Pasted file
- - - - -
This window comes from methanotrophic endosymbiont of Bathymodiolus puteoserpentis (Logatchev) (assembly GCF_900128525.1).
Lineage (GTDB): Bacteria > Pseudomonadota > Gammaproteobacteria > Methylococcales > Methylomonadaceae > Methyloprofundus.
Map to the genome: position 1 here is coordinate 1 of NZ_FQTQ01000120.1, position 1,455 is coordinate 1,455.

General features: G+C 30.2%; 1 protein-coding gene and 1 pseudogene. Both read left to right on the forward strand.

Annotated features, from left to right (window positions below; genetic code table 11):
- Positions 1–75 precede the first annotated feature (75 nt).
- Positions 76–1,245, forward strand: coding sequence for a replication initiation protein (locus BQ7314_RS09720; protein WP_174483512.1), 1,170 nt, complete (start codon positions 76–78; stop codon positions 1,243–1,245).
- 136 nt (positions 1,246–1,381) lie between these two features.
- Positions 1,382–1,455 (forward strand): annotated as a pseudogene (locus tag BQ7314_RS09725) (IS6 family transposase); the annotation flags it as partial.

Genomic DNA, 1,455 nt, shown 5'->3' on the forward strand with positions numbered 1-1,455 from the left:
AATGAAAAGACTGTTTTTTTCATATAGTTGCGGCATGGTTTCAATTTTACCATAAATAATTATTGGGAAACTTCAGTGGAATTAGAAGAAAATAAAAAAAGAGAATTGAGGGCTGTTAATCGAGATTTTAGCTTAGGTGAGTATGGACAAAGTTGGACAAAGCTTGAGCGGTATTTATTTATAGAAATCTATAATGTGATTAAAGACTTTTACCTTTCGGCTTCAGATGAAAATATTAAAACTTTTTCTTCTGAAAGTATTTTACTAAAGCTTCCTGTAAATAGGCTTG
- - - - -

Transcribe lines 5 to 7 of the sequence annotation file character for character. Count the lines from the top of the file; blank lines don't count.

Annotated features, from left to right (window positions below; genetic code table 11):
- Positions 1–75 precede the first annotated feature (75 nt).
- Positions 76–1,245, forward strand: coding sequence for a replication initiation protein (locus BQ7314_RS09720; protein WP_174483512.1), 1,170 nt, complete (start codon positions 76–78; stop codon positions 1,243–1,245).